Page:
Regulating “higher risk, no direct benefit” studies with children: Challenging the us federal regulations
Review boards must assess whether the risks and burdens are acceptable in relation to the potential benefits to the study subjects and/or the future patients for each proposed medical research study. If the study involves children and cannot directly benefit those children, the risks and burdens involved cannot be more than The two relevant ethics documents recognized in Europe forbid review boards to make any exceptions to the requirement of minimal risk and burden. Review boards in Europe, therefore, occasionally have to reject studies that could significantly improve medical care for sick children in the future. The US Federal Regulations offer two possibilities for approving such higher risk, no direct benefit studies. This paper argues that rather than following the US Federal Regulations completely, Europe should adopt a modified policy.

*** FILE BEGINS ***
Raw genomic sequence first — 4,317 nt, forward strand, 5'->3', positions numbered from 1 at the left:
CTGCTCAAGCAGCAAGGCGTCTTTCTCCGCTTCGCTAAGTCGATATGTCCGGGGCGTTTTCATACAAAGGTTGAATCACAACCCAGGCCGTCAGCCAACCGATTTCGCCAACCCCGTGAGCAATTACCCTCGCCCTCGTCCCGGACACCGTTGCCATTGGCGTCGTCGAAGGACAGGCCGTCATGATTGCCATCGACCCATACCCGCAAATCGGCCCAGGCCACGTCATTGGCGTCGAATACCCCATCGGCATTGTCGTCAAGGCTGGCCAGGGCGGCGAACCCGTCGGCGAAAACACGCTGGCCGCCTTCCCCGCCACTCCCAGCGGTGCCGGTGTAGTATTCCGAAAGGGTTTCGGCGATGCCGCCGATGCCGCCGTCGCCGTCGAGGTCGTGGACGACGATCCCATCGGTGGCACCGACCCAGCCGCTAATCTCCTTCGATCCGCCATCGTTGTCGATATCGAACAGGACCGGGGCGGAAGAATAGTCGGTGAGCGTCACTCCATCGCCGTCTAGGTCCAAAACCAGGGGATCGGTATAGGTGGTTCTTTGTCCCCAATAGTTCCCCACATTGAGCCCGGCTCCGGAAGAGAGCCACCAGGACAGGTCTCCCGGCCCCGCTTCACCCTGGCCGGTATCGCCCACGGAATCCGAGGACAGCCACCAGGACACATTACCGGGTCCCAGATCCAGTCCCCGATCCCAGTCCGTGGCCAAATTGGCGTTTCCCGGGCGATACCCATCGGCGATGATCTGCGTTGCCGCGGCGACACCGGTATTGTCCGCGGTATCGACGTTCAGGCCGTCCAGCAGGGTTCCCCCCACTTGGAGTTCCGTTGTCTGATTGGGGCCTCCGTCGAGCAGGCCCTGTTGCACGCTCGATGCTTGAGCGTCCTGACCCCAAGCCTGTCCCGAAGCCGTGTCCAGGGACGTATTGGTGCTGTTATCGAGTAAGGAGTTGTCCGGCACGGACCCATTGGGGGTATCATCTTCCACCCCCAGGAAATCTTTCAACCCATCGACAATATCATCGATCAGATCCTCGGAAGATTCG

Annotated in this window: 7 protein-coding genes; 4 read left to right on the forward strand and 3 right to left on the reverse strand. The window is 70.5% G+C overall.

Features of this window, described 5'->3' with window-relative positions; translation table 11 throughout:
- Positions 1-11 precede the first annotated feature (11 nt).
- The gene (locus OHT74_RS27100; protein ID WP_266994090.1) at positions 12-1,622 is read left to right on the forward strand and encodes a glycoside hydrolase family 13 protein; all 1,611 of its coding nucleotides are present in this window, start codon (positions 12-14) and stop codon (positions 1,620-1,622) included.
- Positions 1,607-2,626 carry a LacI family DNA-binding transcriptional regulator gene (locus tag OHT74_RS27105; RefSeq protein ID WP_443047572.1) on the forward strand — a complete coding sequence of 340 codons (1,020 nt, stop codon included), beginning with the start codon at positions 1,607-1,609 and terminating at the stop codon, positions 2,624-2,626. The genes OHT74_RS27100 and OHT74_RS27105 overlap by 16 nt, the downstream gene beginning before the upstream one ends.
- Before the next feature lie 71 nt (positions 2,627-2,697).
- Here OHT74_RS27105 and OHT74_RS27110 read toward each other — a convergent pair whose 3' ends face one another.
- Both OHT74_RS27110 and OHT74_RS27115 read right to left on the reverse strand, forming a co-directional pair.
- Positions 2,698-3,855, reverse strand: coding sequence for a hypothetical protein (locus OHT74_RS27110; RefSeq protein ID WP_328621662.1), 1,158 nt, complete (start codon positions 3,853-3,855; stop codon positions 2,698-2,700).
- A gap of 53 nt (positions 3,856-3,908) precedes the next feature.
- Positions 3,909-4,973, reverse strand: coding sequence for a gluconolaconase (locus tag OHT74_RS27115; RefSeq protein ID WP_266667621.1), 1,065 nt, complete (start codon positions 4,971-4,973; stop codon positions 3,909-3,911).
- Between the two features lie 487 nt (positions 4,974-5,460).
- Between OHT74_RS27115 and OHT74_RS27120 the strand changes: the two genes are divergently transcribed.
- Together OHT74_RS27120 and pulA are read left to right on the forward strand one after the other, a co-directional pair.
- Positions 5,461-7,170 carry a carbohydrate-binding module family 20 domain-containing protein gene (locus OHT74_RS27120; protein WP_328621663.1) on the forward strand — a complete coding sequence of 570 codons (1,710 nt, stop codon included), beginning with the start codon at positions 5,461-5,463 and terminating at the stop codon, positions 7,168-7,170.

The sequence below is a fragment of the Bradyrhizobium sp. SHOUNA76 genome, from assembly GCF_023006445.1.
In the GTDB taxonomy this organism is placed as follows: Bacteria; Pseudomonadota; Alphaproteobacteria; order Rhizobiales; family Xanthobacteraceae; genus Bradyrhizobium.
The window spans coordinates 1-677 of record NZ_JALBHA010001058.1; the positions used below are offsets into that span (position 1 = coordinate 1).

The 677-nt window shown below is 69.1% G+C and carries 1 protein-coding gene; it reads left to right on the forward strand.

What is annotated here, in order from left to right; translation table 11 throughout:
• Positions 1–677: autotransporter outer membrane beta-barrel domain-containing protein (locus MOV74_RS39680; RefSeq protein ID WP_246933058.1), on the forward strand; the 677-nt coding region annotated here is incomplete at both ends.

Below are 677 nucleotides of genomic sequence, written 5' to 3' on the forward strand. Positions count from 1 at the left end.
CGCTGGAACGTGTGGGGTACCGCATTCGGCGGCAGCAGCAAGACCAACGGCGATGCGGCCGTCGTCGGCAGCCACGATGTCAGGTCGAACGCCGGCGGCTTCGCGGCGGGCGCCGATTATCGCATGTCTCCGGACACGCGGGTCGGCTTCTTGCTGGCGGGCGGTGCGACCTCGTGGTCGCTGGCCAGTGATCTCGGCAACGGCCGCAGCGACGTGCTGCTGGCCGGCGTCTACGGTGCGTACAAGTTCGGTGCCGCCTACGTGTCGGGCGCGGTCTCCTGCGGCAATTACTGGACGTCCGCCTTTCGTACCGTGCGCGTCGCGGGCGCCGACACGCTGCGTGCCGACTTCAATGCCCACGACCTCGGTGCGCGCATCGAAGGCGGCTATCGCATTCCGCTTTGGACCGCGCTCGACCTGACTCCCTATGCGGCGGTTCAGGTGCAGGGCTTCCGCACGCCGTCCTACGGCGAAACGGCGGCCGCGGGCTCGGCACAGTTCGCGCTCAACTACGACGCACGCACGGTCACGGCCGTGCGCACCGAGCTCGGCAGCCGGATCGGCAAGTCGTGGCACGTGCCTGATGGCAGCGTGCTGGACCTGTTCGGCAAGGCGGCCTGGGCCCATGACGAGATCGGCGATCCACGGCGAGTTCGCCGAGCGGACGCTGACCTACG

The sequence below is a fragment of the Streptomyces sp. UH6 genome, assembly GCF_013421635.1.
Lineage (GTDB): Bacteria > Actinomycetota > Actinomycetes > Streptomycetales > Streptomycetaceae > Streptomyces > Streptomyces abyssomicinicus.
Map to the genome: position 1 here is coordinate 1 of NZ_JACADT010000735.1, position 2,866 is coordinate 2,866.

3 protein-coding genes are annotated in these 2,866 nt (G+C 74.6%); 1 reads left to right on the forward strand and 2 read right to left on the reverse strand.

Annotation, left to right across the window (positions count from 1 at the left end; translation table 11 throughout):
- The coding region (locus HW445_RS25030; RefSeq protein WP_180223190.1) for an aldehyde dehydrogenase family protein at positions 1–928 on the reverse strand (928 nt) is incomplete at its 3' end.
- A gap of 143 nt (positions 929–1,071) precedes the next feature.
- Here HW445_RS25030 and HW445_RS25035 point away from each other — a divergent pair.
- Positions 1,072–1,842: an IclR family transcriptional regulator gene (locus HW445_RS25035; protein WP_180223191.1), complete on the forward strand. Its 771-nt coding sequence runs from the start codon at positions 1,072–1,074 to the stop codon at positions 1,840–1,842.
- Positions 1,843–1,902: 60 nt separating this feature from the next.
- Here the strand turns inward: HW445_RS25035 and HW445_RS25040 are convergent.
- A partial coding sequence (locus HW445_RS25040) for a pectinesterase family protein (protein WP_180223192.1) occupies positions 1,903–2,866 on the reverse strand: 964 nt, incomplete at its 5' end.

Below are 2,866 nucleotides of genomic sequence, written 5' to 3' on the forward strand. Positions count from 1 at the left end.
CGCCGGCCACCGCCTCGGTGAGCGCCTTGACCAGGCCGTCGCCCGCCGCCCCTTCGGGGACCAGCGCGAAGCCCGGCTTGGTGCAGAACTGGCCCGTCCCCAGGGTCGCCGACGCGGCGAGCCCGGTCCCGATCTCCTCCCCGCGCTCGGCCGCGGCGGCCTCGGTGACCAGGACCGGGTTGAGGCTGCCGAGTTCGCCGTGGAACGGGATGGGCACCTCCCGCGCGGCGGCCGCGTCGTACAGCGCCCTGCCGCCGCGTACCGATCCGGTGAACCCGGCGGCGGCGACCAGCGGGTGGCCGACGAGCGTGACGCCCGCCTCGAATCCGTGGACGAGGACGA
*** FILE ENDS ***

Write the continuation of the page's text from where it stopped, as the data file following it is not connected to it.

|Ethics committees, Human subject research, Minors, Research ethics, Risk benefit assessment|
|Organisation||Department of Medical Ethics and Philosophy of Medicine|
Westra, A.E, Wit, J.M, Sukhai, R.N, & de Beaufort, I.D. (2012). Regulating “higher risk, no direct benefit” studies with children: Challenging the us federal regulations. doi:10.1007/978-3-0348-0390-8_12